September ! what a glorious month it is! Cornfields are yet waving in golden undulations over the hill-sides, or standing in tent-like rows along the plain. Sickles are yet plying among the brown ears; gleaners are yet stooping amid the bright sheaves; waggons are groaning under the weight of an abundant harvest, and, as they swing through the half-yard-deep ruts in the narrow lanes, hang “samples” of the golden grain on the unclipt hedges, for the little birds to banquet on when they are gone. In September, however, if the season has been favourable, the crops are for the most part got in; the country, in general, is crisp with stubble; Irishmen are seen returning shoeless and stockingless to Green Erin--home is home, after all. Harvest hymns are being sung in parish churches; and farmers are grumbling at Providence, and the corn-laws, and the assessed taxes, and are certain there never were such times. But, pshaw! what have we to do with politics on the First of September ? The very Senate itself is silent now, and nature seems to be enjoying a universal holyday. The country is full of life and beauty : everything is consummated. The flowers of spring, those beautiful promises, have ripened into golden fruit; the poor man's orchard is an Aladdin's garden, and every schoolboy is an Aladdin. Apples, pears, plums, apricots! What temptations are hanging about in every direction! That lad must have more than his share of honesty who can resist them all. Eve and Atalanta were overcome with a golden pippin; what wonder then that little Tommy, or Bobby, or Jacky, or Billy should be unable to resist the combined influences of russet and codling, of cæurpendu, and Waking-pippin, and Ribstone-pippin, and Keswick codling, and northern-greening, and pearmain, and nonsuch, and Hawthornden, and those rosy rascals surnamed peach!-Sweet or sour; but why do I say sour? They are all sweet to them; the very crab in the hedgerow hath its admirers on the “lower forms,” and many is the hatful that will be eaten between this and the next number of the “ New Monthly Magazine.”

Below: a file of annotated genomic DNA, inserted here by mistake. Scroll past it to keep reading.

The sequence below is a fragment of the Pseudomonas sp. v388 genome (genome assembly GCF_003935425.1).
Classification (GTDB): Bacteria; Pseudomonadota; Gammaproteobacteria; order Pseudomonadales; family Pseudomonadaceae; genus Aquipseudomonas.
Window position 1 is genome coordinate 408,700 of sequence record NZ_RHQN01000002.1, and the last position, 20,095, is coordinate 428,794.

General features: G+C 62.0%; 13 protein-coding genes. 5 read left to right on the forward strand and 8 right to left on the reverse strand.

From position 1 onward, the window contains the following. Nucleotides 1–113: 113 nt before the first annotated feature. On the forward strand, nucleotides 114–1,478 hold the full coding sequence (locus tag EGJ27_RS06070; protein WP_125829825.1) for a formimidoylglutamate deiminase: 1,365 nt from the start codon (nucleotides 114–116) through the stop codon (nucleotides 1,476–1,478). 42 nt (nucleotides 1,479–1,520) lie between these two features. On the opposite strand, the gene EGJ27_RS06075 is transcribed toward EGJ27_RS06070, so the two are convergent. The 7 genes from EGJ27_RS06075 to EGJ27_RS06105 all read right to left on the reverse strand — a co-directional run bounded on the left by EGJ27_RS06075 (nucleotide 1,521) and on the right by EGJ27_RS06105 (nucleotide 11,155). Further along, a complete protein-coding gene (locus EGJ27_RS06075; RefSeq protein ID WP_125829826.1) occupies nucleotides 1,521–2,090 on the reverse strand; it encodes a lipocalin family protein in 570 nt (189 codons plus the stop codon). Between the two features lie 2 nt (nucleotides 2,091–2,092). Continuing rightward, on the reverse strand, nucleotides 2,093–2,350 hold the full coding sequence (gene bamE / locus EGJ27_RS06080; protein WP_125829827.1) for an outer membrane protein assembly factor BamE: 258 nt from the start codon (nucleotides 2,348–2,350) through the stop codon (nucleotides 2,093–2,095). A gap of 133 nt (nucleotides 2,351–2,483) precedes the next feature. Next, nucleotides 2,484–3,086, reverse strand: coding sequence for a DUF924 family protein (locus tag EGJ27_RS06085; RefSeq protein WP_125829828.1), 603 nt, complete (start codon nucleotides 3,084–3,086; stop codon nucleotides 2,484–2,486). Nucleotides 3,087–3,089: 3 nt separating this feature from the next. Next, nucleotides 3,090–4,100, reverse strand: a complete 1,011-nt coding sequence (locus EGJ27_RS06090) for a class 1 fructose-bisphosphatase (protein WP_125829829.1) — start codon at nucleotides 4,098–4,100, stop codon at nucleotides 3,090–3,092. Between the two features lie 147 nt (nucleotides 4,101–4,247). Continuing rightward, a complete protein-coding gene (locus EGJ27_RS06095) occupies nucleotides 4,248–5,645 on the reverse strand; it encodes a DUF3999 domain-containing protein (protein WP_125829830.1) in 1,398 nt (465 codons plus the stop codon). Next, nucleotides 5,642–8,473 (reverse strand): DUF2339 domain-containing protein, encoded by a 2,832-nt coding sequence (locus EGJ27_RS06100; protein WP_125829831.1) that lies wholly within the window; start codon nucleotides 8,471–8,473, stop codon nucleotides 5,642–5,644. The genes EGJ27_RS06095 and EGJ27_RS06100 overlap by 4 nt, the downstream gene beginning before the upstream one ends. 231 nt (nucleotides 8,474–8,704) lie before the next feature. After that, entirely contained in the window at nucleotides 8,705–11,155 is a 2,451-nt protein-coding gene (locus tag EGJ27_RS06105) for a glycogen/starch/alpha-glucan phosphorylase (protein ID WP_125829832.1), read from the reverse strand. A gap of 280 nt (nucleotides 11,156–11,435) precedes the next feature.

Then the pears! the magnificent bell-pears! hanging along the ranches like so many Great Toms of Lincoln; the bergamot, the lus

* The first of September, this year, to use an Iricism, will not take place till the second, -the Sabbath coming in the way. But we write for eternity, therefore such little accidents have no weight with us.

cious little jargonelle, the mouth-melting swan-egg, and the humble Tet'nall! The plums ! red, yellow, purple, like little skins of nectar, so full of cool, ripe, luscious juice— bah! it makes one's mouth water to think of them! And then we say nothing of peach, grape, and nectarine, because they are not, or rarely, come-at-able by our little school friend)—then the stores of wild fruit that are growing in the dark woods, or among the sunny hedgerows. Nuts! who has not pleasant recollections of his nutting days, when he sallied forth into field and forest to procure,

by hook or crook," a feast of those delicate morsels, heedless of keepers and indigestions, and blind to the murderous announcement that “ steel traps and spring guns are actually set on these premises." Oh! many's the Thursday and Saturday afternoon that I have spent over head and ears in the brown hazel-bushes; and many's the race I have run with velveteen-jacketed keeper, on emerging into day, with pockets, hat, and handkerchief stodgefull of brown-shellers. What luxury, to grasp the ripe clusters, scarcely distinguishable from the rough leaves among which they grew! What emulation about the bunches of fives, and sixes, and sevens! and with what joy we pocketed the same, earwigs and all, inly trembling lest a luckier boy should find a larger cluster! Then how we went cracking all the way home, for we were too busy to enjoy any part of our treasure in the wood! Crack, crack, crack! I wonder we did not break every tooth in our head! And what games of cob-nut ensued when we again arrived at school, to the very considerable neglect of Bonnycastle and Cæsar de Bello Gallico.